We have launched a new website and this page has been archived.Find out more

[Skip to Content]

13 October 2014

Cycle challenge begins to tackle trafficking

Cycle challenge begins to tackle trafficking

A team of cyclists are beginning a 5-day challenge tomorrow to end slavery, cycling from Liverpool to London. 

Cycle for Freedom is fundraising for the work Sport for Freedom does in the rehabilitation of trafficking victims in the UK and education programmes. 

The route is a gruelling five-city challenge, touring slave ports of past and present day trafficking hotspots, via Birmingham, Bristol and Oxford. In each city the journey passes, educational events are planned to fight modern day slavery with students, charities, athletes, MPs and celebrities taking part. 

 In 2012, 25 per cent of trafficking victims found in the UK were children, 70 of which were aged up to nine years old. 

Emmanuel Akinluyi, one of the 14-strong team, revealed he had little choice about participating, but realises what a worthy challenge it will be. 

"I was volunteered to take part in the Cycle for freedom before I even heard about it," Emmanuel, known to all as Didi, said. He was attending a concert at Holy Trinity Brompton, where two of his friends were speaking to the founder of Sport for Freedom about the Cycle for Freedom challenge. 

"When I joined the conversation, David and Ollie had already told Julia that all three of us would join her core team! At first I ignored this, but as we talked about the CFF project, as a keen sportsman the idea of a challenge appealed to me (despite being far from a cyclist)."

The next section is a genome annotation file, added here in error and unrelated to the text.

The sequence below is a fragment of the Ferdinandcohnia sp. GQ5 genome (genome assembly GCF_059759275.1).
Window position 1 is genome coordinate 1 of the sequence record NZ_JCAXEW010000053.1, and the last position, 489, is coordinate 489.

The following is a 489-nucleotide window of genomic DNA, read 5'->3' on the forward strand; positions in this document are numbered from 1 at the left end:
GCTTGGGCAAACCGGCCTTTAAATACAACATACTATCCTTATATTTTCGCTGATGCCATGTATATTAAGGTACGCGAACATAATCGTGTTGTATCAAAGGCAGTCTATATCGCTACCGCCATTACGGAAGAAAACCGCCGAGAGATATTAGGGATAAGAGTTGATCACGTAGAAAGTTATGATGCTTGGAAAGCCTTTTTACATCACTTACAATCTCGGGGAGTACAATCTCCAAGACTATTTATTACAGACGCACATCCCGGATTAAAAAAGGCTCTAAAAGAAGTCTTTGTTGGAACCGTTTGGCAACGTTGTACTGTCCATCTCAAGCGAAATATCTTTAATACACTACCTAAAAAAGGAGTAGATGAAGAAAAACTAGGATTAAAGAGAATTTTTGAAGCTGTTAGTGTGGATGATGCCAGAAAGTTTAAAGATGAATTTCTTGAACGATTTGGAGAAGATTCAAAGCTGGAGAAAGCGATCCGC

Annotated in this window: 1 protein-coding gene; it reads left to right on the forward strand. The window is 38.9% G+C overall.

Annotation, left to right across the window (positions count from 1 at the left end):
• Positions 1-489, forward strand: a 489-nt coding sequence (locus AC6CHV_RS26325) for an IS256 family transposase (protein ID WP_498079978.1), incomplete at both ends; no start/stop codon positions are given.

Following prayer and seeing Julia's passion for change in the UK on trafficking, he accepted the offer and purchased a bike. 

Training for this week's ride has been far from easy, though. Didi suffered a burst laceration ("Google it, if you have a strong stomach," he said), following a fall while out training. 

"The cut was to the bone, but thankfully the wound narrowly missed cutting either of two nerves –that would have caused me to lose the use of a finger. This put a big pause on my training for a few months, and means I have to wear a splint to protect some healing ligaments in my thumb."

 To ensure he can keep up with the rest of the team despite this major setback, he has also been circuit training, running, using a watt-bike and training in special, oxygen-deprived conditions. Didi is a stone lighter and ready to begin his epic journey tomorrow. 

"I've been motivated by some of the amazing testimonies of my teammates, that highlight the severity of trafficking here in the UK, and abroad - in particular Hazel Thompson," he said. 

Some of her work as a photojournalist has been featured on the Channel 4 news recently. It documents her 12-year investigation into human-trafficking in India.

"To be honest, she's a far more interesting and exemplary member of the team. I'd challenge anyone to look at her work or hear her story and not feel like they should do something. 

"Sport –even cycling –is something we can participate in that can hopefully have an impact in this area." 

On Saturday, 18 October, Anti-Slavery Day, 300 riders will join the team for the finale, cycling 130km along the Olympic route. You can still sign up to participate. 

For more information about the ride and to donate to the challenge, click here to visit the website.

To sponsor Didi, visit his Just Giving fundraising page, here


Interview by Amelia Abplanalp